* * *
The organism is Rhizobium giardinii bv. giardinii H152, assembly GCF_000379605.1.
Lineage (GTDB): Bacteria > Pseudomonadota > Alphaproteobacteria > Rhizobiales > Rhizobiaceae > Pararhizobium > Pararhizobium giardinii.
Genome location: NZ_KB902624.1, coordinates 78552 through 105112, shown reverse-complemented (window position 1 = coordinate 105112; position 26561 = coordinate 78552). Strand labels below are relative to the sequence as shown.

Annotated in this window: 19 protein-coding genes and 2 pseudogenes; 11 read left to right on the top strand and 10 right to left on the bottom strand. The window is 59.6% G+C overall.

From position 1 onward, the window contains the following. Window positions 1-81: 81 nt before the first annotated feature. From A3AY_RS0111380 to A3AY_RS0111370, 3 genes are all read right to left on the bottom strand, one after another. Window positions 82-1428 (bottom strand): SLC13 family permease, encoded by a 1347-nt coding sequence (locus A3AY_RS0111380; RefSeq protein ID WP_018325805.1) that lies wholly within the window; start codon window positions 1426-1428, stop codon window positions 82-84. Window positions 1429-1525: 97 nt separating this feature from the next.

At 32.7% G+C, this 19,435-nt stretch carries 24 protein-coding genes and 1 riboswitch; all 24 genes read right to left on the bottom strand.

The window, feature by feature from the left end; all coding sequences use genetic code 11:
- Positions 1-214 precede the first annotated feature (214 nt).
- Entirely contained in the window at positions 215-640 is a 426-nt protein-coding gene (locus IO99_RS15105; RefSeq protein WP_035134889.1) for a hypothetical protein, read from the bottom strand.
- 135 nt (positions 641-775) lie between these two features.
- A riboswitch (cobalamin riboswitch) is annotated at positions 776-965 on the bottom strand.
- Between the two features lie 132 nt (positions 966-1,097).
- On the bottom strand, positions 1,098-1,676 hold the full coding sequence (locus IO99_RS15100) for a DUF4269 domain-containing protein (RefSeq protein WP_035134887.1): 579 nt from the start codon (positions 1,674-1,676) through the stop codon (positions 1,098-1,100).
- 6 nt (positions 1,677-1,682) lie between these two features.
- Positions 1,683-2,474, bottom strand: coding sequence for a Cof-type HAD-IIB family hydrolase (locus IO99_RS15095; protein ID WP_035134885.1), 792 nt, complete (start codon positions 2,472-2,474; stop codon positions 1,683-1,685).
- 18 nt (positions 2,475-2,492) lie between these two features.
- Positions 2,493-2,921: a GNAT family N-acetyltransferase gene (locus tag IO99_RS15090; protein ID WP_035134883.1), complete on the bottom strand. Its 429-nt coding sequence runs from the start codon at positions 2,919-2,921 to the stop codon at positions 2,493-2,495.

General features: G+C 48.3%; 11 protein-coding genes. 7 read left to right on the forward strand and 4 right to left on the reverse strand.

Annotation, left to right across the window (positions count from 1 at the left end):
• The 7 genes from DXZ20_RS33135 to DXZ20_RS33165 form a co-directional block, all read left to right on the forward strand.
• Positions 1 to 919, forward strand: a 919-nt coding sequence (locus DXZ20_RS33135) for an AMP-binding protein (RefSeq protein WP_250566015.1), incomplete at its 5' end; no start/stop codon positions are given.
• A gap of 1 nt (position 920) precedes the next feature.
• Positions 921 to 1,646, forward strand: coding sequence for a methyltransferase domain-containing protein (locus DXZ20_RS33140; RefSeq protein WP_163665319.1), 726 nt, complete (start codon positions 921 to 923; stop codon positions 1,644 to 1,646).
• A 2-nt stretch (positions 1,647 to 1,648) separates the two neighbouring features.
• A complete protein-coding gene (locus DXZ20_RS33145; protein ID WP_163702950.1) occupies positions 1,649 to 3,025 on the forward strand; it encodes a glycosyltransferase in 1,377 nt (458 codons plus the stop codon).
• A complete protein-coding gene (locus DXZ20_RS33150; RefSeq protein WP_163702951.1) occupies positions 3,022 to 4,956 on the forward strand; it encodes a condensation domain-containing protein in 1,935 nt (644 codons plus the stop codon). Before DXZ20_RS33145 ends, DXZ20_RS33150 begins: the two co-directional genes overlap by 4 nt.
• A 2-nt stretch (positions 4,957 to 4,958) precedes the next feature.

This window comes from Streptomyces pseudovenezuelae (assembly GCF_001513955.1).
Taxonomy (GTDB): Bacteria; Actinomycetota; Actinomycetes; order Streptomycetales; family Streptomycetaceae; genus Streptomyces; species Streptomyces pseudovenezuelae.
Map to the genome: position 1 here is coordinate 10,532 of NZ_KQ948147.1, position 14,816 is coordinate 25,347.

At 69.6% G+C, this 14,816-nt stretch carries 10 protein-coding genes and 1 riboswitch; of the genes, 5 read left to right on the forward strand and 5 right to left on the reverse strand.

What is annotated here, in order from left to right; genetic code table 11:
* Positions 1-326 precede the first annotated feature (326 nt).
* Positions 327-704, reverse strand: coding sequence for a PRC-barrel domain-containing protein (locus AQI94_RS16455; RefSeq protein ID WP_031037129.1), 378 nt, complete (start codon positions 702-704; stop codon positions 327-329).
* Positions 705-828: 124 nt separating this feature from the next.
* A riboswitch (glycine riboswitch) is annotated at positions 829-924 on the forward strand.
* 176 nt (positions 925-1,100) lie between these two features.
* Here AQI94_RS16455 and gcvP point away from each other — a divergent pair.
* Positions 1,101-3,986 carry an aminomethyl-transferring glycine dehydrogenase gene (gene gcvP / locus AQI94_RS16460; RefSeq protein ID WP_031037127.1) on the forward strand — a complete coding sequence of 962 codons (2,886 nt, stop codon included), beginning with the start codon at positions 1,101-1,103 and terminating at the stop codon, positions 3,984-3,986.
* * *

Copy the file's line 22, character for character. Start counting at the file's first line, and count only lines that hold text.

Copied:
• A gap of 1 nt (position 920) precedes the next feature.